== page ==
The Economist published two pieces last week about the African trend in SMS banking and general tech entrepreneurialism/”startup fever” in Keyna (read here and here). Again, the idea of financial transactions – from major money transfers to more minor, quotidien payments – through basic SMS is kind of amazing. Moreover, the contrast of cities and countries that, until fairly recently, did not even have solid or reliable connections to the internet, but are now the “next frontiers” in technological innovation and entrepreneurship, is quite impressive.
The articles bring up some important questions, namely:
The need for regulation
Many of the poor countries that would most benefit from mobile money seem intent on keeping its suppliers out—mainly by insisting they should be regulated like banks.
Yes, this is cumbersome and, yes, annoying for any company or organization trying to genuinely launch an honest and user-friendly payment system. But, yes, it is also necessary. Where would we be without regulation? The Great Recession, anyone? Hellooo. That said, governmental regulation can definitely go too far and become unnecessarily burdensome. The proper balance of what is protecting and hurting consumers, in the long run, is what should be targeted; this neither includes impenetrable government red tape nor a flurry of weak, insecure financial systems available to the often uneducated public.
Who are the users?
As one commenter noted:
Where do the inventors and innovators come from? Specifically, from which socio-economic class do they originate? How well-educated are they? If there were examples of technological innovations from the truly “poor”, it would be a real revolution. Or, instead, is the innovation mostly dominated by the already well-off?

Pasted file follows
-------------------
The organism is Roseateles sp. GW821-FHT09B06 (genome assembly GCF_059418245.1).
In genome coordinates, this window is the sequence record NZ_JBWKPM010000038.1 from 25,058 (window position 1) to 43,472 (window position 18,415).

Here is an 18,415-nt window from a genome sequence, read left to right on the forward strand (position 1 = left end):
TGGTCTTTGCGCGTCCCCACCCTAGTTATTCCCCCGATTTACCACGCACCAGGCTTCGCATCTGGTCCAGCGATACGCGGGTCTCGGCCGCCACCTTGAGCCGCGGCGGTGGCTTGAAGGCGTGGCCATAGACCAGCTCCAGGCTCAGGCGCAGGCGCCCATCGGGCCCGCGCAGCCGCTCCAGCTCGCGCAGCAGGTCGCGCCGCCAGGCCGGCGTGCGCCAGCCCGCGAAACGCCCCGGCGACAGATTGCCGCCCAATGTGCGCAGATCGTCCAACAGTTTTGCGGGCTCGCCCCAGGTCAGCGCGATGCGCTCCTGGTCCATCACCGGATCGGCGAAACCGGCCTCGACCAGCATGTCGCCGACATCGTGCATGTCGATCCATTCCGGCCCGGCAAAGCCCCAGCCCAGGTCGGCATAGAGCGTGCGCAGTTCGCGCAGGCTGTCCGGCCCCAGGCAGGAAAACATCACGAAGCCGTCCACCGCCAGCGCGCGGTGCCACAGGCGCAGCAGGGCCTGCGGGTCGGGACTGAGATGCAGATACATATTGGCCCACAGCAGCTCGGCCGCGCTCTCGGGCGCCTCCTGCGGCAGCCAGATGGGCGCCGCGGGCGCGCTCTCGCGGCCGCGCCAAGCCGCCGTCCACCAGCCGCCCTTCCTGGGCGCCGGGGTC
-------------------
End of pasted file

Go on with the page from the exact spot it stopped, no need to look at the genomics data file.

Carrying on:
The changes happening throughout Africa (and throughout the globe) covered in these articles are truly amazing as they would have not been possible, not even imaginable, 20 years ago. But this “bottom of the pyramid” issue is something that is not as smooth to tackle. There’s not such an optimistic outlook either as, looking at our own, “developed” economies, we see the same problems – wealth begetting wealth and the poor becoming poorer. We can’t trust that these technological and economic advancements will trickle down, as many development advocates want to think. Personally, I believe this begins with ensuring equal access to equal education for all socioeconomic levels of a population. But that’s another debate for another post…
The BoP issue is something that needs to be tackled head on. How best, exactly, is still unknown. But, who knows, perhaps 10 years from now we will be looking back at the next “leap frog”-enabling advancement in both developed and developing economies and contrasting how drastically different things were today.